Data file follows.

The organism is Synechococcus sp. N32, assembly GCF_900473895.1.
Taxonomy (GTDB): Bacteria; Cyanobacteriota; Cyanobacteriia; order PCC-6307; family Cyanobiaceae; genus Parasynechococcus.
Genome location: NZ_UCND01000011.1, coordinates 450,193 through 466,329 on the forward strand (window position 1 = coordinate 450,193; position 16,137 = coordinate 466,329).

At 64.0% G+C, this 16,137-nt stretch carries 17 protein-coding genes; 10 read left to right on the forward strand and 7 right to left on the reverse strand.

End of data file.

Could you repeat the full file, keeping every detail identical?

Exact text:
The organism is Synechococcus sp. N32, assembly GCF_900473895.1.
Taxonomy (GTDB): Bacteria; Cyanobacteriota; Cyanobacteriia; order PCC-6307; family Cyanobiaceae; genus Parasynechococcus.
Genome location: NZ_UCND01000011.1, coordinates 450,193 through 466,329 on the forward strand (window position 1 = coordinate 450,193; position 16,137 = coordinate 466,329).

At 64.0% G+C, this 16,137-nt stretch carries 17 protein-coding genes; 10 read left to right on the forward strand and 7 right to left on the reverse strand.